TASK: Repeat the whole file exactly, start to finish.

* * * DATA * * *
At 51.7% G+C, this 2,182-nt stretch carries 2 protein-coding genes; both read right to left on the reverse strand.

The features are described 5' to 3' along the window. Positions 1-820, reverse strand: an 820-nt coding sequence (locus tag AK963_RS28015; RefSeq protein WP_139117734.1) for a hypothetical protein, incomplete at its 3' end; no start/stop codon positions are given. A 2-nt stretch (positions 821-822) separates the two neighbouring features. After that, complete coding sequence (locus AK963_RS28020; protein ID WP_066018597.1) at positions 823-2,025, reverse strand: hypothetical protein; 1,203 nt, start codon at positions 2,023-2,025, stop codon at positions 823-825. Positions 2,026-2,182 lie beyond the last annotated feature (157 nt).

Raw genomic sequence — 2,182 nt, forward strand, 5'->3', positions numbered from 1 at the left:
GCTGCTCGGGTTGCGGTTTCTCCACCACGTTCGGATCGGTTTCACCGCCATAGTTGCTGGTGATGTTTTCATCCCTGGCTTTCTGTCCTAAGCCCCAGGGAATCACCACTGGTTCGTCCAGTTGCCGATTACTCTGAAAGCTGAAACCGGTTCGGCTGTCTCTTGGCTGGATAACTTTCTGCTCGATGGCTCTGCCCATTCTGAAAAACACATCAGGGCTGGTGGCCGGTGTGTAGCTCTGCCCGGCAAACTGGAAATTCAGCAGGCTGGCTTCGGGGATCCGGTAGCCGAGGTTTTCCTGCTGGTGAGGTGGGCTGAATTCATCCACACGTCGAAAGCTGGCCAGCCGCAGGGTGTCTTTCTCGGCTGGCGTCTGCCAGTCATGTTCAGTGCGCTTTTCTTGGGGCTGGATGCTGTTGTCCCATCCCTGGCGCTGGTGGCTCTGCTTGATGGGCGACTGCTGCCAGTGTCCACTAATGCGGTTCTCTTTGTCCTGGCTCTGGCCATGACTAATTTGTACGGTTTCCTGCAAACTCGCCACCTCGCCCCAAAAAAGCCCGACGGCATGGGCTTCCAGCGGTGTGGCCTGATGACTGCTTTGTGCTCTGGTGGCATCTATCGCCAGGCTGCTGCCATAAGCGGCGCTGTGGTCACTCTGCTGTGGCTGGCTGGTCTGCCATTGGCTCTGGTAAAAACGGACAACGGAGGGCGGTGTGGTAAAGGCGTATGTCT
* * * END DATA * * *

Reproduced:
At 51.7% G+C, this 2,182-nt stretch carries 2 protein-coding genes; both read right to left on the reverse strand.

The features are described 5' to 3' along the window. Positions 1-820, reverse strand: an 820-nt coding sequence (locus tag AK963_RS28015; RefSeq protein WP_139117734.1) for a hypothetical protein, incomplete at its 3' end; no start/stop codon positions are given. A 2-nt stretch (positions 821-822) separates the two neighbouring features. After that, complete coding sequence (locus AK963_RS28020; protein ID WP_066018597.1) at positions 823-2,025, reverse strand: hypothetical protein; 1,203 nt, start codon at positions 2,023-2,025, stop codon at positions 823-825. Positions 2,026-2,182 lie beyond the last annotated feature (157 nt).

Raw genomic sequence — 2,182 nt, forward strand, 5'->3', positions numbered from 1 at the left:
GCTGCTCGGGTTGCGGTTTCTCCACCACGTTCGGATCGGTTTCACCGCCATAGTTGCTGGTGATGTTTTCATCCCTGGCTTTCTGTCCTAAGCCCCAGGGAATCACCACTGGTTCGTCCAGTTGCCGATTACTCTGAAAGCTGAAACCGGTTCGGCTGTCTCTTGGCTGGATAACTTTCTGCTCGATGGCTCTGCCCATTCTGAAAAACACATCAGGGCTGGTGGCCGGTGTGTAGCTCTGCCCGGCAAACTGGAAATTCAGCAGGCTGGCTTCGGGGATCCGGTAGCCGAGGTTTTCCTGCTGGTGAGGTGGGCTGAATTCATCCACACGTCGAAAGCTGGCCAGCCGCAGGGTGTCTTTCTCGGCTGGCGTCTGCCAGTCATGTTCAGTGCGCTTTTCTTGGGGCTGGATGCTGTTGTCCCATCCCTGGCGCTGGTGGCTCTGCTTGATGGGCGACTGCTGCCAGTGTCCACTAATGCGGTTCTCTTTGTCCTGGCTCTGGCCATGACTAATTTGTACGGTTTCCTGCAAACTCGCCACCTCGCCCCAAAAAAGCCCGACGGCATGGGCTTCCAGCGGTGTGGCCTGATGACTGCTTTGTGCTCTGGTGGCATCTATCGCCAGGCTGCTGCCATAAGCGGCGCTGTGGTCACTCTGCTGTGGCTGGCTGGTCTGCCATTGGCTCTGGTAAAAACGGACAACGGAGGGCGGTGTGGTAAAGGCGTATGTCT